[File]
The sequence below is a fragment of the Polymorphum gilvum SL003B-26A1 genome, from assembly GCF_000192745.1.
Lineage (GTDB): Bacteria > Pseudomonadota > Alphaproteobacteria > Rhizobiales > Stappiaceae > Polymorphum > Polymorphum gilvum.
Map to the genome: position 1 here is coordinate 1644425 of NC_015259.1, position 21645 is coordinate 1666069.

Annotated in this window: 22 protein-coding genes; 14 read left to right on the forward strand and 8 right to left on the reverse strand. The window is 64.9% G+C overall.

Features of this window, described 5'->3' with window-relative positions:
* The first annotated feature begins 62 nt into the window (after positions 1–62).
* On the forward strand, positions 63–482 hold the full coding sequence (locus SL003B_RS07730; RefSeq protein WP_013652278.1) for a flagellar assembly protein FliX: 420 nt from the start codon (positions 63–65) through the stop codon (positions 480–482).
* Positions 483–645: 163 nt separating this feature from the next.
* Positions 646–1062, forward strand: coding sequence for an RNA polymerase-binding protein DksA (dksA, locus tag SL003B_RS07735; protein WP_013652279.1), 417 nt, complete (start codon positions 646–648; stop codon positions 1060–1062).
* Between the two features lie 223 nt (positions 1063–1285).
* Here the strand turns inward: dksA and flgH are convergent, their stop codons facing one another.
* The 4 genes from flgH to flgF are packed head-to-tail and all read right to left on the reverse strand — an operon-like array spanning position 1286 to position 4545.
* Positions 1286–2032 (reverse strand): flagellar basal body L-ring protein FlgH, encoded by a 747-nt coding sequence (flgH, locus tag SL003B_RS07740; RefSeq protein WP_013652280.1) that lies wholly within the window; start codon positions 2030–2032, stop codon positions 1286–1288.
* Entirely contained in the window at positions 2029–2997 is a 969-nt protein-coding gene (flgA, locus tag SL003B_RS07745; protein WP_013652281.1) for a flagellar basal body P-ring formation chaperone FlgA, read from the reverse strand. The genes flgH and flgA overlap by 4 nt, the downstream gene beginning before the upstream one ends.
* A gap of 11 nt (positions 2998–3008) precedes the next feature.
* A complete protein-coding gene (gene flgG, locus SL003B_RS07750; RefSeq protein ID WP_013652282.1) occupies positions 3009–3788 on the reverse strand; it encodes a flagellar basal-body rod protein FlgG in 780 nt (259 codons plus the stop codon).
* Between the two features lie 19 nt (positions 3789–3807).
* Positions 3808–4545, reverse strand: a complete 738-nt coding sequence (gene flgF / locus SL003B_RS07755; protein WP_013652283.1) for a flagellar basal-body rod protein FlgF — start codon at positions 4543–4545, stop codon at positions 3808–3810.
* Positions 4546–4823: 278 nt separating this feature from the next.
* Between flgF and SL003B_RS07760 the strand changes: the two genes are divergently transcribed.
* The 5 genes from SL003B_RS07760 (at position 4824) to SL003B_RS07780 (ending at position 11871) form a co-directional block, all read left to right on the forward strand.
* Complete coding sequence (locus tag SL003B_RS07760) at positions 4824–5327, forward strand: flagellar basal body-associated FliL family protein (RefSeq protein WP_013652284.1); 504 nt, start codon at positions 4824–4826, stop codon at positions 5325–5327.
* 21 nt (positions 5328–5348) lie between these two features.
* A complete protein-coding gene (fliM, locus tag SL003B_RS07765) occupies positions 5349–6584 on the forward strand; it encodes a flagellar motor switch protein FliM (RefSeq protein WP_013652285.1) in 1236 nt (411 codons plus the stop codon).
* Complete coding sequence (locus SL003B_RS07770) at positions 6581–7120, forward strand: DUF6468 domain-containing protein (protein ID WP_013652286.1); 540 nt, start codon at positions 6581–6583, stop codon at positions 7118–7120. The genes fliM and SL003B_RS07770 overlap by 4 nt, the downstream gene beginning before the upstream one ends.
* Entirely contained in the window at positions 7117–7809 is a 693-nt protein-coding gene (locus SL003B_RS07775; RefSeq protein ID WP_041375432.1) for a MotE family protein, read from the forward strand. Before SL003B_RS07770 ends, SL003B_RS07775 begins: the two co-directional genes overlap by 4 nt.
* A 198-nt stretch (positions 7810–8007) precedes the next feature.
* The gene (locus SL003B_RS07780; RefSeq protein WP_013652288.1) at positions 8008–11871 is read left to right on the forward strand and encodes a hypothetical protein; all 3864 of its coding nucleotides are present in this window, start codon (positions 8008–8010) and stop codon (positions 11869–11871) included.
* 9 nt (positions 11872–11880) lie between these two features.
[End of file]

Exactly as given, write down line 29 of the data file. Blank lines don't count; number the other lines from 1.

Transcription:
* 9 nt (positions 11872–11880) lie between these two features.